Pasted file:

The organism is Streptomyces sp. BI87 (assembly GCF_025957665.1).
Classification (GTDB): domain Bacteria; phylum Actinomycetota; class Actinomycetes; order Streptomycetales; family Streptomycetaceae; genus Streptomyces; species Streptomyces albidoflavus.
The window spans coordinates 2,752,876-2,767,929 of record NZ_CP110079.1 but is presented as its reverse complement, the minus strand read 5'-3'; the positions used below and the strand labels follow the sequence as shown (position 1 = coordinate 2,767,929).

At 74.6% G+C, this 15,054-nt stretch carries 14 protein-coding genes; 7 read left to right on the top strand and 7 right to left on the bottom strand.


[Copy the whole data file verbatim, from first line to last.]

The organism is Streptomyces sp. BI87 (assembly GCF_025957665.1).
Classification (GTDB): domain Bacteria; phylum Actinomycetota; class Actinomycetes; order Streptomycetales; family Streptomycetaceae; genus Streptomyces; species Streptomyces albidoflavus.
The window spans coordinates 2,752,876-2,767,929 of record NZ_CP110079.1 but is presented as its reverse complement, the minus strand read 5'-3'; the positions used below and the strand labels follow the sequence as shown (position 1 = coordinate 2,767,929).

At 74.6% G+C, this 15,054-nt stretch carries 14 protein-coding genes; 7 read left to right on the top strand and 7 right to left on the bottom strand.